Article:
In the name of justice: opportunities for the previously incarcerated


Constance Sarantos

Taken outside the quad Monday, Sept. 10th 2018, this is a portrait of Chris Miner who is a volunteer at FirstFollowers

By Eugene White, Staff Writer

Every year, more than half a million people in the United States are released from prison, according to the Department of Justice.

For many, the transition that follows is a tumultuous one, riddled with anxiety and an inability to return to normal life. Additionally, almost two-thirds of those released are rearrested within three years, according to the DOJ.

Chris Miner’s story was similar.

“I served about a year and a half in prison,” Miner said. “And it wasn’t just that — I was arrested about 15 times and I’ve served multiple things in the county.”

Today, when Miner is not in class as a graduate student at the University, he serves as a mentor for FirstFollowers, a Champaign-based community organization which provides support services to the formerly incarcerated.

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    After serving a few more stints in prison for minor charges, Miner returned to school. This, for Miner, was nothing short of a nighttime epiphany.

    “It just kind of came over and was like ‘you have to do something about this at this age,’” Miner said. “I’ve been in restaurants my whole life, so maybe it was realizing that working (in a) restaurant I was going to go nowhere.”

    He explained that he felt like a time bomb just waiting to make another mistake. Miner made it his goal to defuse this ticking time bomb that had led him down an unfortunate path.

    “I got out and realized there was a lot of survivor’s guilt during that time because everything kind of fell into place for me. I’m now a grad student at the U of I.”

    James Kilgore, co-director at FirstFollowers and a co-worker of Miner, shares a similar story to him.

    After being incarcerated for almost six years, Kilgore noticed there was not a support system for people like him. That is when Kilgore came across Miner, who had similar aspirations for post-incarceration.

    “We bond with each other, we connect with each other,” Kilgore said. “We come home and carry the stigma of incarceration and a lot of people look down on you because you have a prison record.” 

    Kilgore described Miner as someone who brings a lot of energy into their organization. He also said that Miner really likes to make things happen.

    Before his time at FirstFollowers, Miner volunteered at the Education Justice Project.

    EJP, which is a school-sponsored program, heads a prison education program for inmates and works to promote education and awareness regarding criminal justice and incarceration.

    Nick Hopkins, student at the University’s College of Law and coordinator at EJP, had the opportunity to work alongside Miner.

    Despite coming from very different backgrounds, Miner and Hopkins were able to share their common goal of developing post-incarceration opportunities through activism.

    At FirstFollowers, conversely, the program uses a hands-on approach, by working directly with members through counseling and job assistance.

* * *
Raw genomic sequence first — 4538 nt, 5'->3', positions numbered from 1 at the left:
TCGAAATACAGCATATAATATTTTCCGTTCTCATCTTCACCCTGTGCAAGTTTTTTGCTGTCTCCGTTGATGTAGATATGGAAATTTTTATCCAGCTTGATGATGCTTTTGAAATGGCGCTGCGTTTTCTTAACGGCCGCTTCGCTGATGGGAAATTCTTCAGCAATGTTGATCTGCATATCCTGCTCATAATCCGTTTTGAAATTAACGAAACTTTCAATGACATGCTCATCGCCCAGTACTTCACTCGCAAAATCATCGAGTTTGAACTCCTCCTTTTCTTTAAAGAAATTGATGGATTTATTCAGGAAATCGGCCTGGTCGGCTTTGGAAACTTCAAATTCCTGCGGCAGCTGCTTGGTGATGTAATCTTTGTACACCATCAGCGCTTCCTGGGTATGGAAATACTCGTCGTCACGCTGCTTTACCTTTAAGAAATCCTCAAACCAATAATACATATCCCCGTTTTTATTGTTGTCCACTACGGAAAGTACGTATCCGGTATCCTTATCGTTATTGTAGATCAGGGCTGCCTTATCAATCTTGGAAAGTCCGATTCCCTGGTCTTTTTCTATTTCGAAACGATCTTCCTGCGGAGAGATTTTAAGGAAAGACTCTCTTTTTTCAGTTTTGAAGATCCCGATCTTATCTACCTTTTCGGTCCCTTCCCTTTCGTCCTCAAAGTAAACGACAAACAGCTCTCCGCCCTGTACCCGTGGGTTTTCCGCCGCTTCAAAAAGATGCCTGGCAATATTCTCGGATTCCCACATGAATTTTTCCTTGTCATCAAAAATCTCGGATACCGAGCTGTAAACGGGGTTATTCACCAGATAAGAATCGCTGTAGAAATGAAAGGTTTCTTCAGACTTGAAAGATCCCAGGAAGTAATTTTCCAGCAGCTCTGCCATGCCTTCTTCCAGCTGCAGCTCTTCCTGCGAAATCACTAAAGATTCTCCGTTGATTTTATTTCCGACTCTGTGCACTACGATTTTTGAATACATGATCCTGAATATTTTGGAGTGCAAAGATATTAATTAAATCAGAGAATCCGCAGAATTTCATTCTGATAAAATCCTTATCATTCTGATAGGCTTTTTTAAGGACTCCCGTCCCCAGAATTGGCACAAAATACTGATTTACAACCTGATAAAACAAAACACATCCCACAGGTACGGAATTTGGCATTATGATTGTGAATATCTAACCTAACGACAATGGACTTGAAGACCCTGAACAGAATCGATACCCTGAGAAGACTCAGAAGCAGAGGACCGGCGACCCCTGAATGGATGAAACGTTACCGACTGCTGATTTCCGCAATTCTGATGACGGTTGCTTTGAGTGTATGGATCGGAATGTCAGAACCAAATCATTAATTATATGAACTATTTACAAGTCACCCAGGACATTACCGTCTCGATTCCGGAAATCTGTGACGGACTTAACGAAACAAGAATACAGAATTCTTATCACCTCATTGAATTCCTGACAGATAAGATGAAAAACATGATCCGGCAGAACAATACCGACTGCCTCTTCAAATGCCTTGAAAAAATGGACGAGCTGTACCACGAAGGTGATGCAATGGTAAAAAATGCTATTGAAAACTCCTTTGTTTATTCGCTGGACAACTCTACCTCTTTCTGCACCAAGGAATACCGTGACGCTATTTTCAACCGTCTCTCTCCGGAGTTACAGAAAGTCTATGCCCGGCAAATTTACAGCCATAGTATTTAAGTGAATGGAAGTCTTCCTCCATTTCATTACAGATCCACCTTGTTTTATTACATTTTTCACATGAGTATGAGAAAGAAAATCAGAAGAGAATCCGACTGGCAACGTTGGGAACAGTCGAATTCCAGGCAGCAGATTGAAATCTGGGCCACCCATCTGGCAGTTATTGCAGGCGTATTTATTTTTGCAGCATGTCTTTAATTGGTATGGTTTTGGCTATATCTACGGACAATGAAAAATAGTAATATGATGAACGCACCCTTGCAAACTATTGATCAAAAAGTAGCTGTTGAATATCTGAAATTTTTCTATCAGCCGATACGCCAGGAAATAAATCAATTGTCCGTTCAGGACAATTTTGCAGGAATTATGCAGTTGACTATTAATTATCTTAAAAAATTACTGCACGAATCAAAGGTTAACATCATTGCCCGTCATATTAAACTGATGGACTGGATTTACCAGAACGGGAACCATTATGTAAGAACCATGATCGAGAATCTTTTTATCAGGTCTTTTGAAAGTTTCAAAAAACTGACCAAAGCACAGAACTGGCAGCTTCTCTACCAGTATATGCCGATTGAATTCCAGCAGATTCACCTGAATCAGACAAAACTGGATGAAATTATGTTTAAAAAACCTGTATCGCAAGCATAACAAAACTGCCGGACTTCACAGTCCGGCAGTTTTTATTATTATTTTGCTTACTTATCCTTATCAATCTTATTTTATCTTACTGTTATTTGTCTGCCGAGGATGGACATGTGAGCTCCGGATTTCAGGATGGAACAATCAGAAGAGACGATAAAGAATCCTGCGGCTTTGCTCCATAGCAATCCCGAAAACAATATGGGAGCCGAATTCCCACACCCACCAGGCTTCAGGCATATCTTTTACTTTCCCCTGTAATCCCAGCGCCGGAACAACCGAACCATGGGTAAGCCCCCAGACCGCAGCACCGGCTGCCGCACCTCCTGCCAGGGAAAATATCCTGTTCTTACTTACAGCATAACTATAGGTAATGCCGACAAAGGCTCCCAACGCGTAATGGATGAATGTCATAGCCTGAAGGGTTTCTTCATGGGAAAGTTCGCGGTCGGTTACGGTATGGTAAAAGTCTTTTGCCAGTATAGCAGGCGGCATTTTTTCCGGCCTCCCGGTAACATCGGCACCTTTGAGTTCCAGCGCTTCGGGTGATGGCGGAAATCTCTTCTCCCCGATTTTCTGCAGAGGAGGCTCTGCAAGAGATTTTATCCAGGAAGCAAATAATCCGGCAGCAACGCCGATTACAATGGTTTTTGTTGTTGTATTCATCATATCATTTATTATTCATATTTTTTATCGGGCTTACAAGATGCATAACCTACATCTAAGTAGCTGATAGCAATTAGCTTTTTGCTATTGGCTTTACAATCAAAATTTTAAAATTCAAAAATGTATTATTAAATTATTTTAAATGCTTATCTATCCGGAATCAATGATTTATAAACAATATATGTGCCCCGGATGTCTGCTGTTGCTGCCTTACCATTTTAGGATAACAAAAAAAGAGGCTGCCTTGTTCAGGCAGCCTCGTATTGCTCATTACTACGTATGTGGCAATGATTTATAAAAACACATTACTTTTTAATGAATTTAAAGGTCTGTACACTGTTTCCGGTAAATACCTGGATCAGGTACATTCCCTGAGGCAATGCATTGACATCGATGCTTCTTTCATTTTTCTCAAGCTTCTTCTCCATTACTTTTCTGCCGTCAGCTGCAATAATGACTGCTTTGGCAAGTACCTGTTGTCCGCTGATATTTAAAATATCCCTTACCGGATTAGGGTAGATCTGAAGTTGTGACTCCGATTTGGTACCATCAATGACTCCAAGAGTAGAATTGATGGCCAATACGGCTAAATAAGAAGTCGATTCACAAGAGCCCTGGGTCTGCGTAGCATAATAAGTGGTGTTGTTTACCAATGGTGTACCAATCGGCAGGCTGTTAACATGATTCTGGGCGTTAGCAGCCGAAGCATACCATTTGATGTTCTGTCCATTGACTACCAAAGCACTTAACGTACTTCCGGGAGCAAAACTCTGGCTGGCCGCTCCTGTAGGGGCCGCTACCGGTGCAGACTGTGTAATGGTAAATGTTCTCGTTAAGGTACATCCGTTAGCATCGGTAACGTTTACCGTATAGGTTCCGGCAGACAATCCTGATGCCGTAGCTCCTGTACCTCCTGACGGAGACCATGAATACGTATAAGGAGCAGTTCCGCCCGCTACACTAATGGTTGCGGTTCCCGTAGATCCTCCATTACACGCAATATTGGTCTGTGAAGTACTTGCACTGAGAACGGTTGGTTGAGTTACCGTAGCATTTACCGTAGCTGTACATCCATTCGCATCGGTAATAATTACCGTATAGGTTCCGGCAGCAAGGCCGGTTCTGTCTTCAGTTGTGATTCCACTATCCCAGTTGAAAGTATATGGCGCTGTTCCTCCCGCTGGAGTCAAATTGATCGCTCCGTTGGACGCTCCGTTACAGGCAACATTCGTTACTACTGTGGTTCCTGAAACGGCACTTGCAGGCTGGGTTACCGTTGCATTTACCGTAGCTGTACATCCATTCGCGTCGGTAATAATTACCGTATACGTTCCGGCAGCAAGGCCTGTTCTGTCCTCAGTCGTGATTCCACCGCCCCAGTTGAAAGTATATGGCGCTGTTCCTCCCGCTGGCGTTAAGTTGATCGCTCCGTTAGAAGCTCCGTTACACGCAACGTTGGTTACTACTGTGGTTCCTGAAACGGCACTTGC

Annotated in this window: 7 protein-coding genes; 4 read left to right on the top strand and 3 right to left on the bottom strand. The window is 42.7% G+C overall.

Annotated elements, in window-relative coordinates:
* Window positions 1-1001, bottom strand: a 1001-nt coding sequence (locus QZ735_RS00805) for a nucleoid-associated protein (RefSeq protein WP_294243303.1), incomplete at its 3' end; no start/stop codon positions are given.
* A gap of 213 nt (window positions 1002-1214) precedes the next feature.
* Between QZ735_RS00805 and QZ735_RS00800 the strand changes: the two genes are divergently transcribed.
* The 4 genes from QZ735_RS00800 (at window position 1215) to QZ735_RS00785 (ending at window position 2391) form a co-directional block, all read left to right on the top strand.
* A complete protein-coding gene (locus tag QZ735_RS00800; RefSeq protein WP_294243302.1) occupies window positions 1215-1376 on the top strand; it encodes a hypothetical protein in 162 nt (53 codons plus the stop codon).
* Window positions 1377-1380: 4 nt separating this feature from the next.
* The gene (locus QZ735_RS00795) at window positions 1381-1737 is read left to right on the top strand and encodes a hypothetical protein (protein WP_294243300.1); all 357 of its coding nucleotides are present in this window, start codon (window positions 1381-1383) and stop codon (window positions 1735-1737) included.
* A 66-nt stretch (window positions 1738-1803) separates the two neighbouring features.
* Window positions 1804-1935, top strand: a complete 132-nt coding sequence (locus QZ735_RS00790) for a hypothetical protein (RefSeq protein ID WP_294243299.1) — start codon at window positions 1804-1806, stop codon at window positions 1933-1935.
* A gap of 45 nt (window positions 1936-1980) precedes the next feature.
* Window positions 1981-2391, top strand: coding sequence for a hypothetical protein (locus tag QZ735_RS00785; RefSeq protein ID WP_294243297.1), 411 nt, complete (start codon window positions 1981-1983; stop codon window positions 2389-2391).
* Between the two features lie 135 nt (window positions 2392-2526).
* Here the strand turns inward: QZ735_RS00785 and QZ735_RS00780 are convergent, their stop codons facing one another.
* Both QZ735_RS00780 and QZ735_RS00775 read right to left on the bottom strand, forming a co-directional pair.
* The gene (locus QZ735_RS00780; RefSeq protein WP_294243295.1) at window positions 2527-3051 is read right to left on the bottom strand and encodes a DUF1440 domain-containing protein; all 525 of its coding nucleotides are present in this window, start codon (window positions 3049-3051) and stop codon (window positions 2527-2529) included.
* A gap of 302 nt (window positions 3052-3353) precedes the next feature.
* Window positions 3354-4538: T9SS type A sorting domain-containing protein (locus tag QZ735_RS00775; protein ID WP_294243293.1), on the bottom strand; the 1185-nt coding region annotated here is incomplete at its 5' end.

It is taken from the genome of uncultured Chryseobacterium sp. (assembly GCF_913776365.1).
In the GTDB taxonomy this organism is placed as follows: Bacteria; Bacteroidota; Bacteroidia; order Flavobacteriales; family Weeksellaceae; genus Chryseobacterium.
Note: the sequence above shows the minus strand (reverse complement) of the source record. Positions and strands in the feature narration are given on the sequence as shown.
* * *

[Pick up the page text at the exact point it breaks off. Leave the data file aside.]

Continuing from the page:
Miner’s dedication to social issues is apparent to those he has worked with.

    “I’m thinking Chris is someone unique in the way that he’s very outgoing,” Hopkins said. “It worked very well in our group and for the events we did.”

    Additionally, Miner’s willingness to speak about his personal experiences and his willingness to help others has given him the ability to inspire.

    An inspiration is an understatement for someone like Miner, who has made the most of his time since being incarcerated.

    Miner holds an associate’s degree in Political Science and a bachelor’s degree in Urban and Regional Planning and is currently pursuing a master’s in Social Work.

    As a graduate student, Miner is still deciding if he will pursue his Ph.D., expressing his reservations towards academia’s jargon.

    “I don’t like the language they use,” said Miner. “I want it to be that some 18-year-old kid can read it. They could become an activist someday.”

    Miner is willing to welcome all people who want to better themselves into his program.

    “We need all kinds of outsiders,” he said. “I don’t care if you’ve been to prison or not. If you’re a rich kid or poor kid and you roll with us, let’s do this.”

    Being immersed in prison life helped Miner gain a perspective on many social issues and the systematic problems that exist regarding the prison system.

    Awareness of privilege has become a common theme for Miner, who now puts much of his time into helping those who did not get so lucky. If you’re at the intersection of being a black male and being poor, Miner said that this a highly unfair disadvantage.

    “Many of the African-Americans I was locked up with were innocent of the crime they committed. And I don’t think that they were lying because they said, ‘Oh, no, I should be here. I’ve done stuff. I’m just paying for something else,’” Miner said.

    In addition to paying it forward, speaking up in the context of today’s political climate serves as one of Miner’s biggest motivators.

    “If I just shut up and nobody else takes the mantle, it just gets pushed aside,” Miner said.

    As other social movements garner media attention, Miner hopes that better support for the formerly incarcerated will pick up steam in the coming years.

    He wants those who are released to view the commonly grim situation as a second chance rather than a revolving door, that all hope is not lost.

    “I made it through and I survived, and now I’m thriving,” Miner said.

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